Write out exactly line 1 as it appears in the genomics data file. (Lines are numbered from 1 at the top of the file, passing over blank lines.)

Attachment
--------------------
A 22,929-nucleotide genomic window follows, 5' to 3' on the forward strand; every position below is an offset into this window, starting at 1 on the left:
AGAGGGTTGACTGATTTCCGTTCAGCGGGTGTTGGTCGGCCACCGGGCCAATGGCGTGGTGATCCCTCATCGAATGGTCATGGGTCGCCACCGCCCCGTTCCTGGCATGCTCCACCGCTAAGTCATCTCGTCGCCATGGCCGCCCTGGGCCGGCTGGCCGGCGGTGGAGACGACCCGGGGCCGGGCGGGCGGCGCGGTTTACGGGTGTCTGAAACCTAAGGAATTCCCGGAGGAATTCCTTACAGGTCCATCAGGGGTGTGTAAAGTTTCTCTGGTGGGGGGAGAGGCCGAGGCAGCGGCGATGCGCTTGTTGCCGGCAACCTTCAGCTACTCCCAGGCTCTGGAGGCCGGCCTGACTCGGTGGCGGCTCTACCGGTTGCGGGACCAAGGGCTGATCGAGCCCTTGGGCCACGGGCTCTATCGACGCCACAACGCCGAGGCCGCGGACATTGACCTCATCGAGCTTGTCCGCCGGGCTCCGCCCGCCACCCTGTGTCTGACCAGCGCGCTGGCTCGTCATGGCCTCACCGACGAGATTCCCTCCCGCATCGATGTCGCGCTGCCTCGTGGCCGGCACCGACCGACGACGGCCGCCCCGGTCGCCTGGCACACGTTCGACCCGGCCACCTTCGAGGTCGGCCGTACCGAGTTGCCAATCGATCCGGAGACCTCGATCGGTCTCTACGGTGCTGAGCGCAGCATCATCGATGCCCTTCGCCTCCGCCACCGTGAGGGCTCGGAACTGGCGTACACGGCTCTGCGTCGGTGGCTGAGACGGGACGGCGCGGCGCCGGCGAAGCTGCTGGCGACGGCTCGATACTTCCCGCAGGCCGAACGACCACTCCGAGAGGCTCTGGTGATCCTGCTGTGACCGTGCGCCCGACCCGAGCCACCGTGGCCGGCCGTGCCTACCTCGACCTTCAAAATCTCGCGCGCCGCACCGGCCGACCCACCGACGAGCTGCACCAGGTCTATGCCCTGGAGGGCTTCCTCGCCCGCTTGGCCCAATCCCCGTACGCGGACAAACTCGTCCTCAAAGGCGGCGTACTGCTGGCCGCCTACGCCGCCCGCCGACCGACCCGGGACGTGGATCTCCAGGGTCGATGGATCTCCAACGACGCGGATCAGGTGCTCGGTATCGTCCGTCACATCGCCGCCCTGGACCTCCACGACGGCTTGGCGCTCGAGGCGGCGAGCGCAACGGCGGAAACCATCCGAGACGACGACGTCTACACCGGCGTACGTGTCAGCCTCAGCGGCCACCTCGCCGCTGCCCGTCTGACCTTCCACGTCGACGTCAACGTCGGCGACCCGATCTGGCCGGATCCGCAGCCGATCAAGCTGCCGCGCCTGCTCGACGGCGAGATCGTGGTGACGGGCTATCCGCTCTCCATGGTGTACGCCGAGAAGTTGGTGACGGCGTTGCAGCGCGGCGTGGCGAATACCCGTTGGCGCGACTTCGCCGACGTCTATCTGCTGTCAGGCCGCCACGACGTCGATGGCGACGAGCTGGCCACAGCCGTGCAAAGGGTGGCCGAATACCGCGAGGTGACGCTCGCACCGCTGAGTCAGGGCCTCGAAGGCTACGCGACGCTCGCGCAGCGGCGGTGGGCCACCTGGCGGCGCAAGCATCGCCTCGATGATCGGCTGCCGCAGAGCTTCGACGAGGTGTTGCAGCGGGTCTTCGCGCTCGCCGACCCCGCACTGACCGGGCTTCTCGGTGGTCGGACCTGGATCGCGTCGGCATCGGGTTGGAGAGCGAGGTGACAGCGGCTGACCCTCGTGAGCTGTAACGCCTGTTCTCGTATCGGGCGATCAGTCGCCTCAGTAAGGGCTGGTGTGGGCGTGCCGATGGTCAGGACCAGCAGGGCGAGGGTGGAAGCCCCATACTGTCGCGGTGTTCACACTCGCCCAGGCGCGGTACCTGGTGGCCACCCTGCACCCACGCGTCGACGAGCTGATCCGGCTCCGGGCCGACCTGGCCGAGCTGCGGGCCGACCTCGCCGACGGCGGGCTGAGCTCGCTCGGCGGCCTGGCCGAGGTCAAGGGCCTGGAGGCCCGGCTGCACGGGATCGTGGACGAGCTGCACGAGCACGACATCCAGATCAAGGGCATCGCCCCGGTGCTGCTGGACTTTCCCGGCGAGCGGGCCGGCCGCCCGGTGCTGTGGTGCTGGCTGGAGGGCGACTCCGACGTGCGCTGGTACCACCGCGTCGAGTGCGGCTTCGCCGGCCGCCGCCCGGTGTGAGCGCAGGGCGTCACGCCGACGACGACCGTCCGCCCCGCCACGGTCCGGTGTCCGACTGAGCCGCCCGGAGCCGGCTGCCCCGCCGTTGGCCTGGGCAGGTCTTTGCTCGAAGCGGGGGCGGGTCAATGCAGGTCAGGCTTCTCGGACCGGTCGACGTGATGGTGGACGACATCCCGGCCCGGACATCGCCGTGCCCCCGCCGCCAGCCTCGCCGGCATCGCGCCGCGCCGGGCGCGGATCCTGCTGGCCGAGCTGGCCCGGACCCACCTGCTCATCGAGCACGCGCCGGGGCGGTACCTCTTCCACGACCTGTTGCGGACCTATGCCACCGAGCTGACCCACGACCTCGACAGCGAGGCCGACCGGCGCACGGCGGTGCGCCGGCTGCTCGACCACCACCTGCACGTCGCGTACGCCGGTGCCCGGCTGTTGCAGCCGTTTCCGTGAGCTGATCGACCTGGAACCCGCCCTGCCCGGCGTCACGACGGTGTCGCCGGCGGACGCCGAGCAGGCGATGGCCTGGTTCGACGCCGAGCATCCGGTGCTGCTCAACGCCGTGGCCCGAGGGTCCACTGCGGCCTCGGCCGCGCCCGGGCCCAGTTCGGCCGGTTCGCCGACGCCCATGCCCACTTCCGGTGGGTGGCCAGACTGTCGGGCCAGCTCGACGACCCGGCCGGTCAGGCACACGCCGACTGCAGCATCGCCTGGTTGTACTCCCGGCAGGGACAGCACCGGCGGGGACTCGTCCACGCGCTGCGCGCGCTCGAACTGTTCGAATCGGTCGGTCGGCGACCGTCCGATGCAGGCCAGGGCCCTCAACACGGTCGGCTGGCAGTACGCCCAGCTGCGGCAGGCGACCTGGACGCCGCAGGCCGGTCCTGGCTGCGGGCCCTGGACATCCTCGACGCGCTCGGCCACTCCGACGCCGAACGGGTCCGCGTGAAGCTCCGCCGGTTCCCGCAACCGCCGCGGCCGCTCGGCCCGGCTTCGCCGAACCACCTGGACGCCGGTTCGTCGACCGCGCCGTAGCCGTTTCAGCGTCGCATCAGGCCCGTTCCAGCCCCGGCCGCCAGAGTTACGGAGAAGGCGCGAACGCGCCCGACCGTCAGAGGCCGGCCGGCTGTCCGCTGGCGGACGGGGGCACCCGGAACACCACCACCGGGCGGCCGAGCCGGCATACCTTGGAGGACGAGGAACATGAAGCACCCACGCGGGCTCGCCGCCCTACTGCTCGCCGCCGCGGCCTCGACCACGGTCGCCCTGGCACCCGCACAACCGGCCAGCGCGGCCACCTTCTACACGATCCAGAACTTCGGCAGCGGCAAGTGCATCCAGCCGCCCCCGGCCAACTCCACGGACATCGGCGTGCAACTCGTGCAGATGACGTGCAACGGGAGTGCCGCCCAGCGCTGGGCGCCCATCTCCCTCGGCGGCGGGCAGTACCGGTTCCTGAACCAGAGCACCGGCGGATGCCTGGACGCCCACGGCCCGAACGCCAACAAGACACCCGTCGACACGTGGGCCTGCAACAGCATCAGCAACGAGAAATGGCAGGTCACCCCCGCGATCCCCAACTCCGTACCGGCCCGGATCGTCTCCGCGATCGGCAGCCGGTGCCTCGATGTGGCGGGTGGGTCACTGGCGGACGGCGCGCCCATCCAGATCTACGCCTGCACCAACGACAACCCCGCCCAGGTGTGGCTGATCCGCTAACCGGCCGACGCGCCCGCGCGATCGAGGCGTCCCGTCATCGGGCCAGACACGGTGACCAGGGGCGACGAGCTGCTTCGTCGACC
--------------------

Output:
A 22,929-nucleotide genomic window follows, 5' to 3' on the forward strand; every position below is an offset into this window, starting at 1 on the left: